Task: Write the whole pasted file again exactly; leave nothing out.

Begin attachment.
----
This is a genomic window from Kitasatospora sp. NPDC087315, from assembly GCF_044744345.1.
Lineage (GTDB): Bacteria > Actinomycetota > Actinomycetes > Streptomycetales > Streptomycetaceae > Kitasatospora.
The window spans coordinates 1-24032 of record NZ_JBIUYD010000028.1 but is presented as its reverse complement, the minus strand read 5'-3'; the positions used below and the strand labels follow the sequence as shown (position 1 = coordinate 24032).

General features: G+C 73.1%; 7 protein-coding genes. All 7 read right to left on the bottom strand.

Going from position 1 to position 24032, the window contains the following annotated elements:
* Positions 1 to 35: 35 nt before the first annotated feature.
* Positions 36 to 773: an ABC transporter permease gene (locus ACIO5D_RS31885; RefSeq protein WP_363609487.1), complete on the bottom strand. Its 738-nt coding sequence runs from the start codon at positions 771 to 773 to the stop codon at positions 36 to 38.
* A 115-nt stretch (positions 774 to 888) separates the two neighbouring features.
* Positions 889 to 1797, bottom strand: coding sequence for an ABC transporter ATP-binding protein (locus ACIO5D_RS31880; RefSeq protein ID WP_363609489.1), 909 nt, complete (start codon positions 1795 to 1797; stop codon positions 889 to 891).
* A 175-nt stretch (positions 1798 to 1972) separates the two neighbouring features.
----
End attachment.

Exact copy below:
This is a genomic window from Kitasatospora sp. NPDC087315, from assembly GCF_044744345.1.
Lineage (GTDB): Bacteria > Actinomycetota > Actinomycetes > Streptomycetales > Streptomycetaceae > Kitasatospora.
The window spans coordinates 1-24032 of record NZ_JBIUYD010000028.1 but is presented as its reverse complement, the minus strand read 5'-3'; the positions used below and the strand labels follow the sequence as shown (position 1 = coordinate 24032).

General features: G+C 73.1%; 7 protein-coding genes. All 7 read right to left on the bottom strand.

Going from position 1 to position 24032, the window contains the following annotated elements:
* Positions 1 to 35: 35 nt before the first annotated feature.
* Positions 36 to 773: an ABC transporter permease gene (locus ACIO5D_RS31885; RefSeq protein WP_363609487.1), complete on the bottom strand. Its 738-nt coding sequence runs from the start codon at positions 771 to 773 to the stop codon at positions 36 to 38.
* A 115-nt stretch (positions 774 to 888) separates the two neighbouring features.
* Positions 889 to 1797, bottom strand: coding sequence for an ABC transporter ATP-binding protein (locus ACIO5D_RS31880; RefSeq protein ID WP_363609489.1), 909 nt, complete (start codon positions 1795 to 1797; stop codon positions 889 to 891).
* A 175-nt stretch (positions 1798 to 1972) separates the two neighbouring features.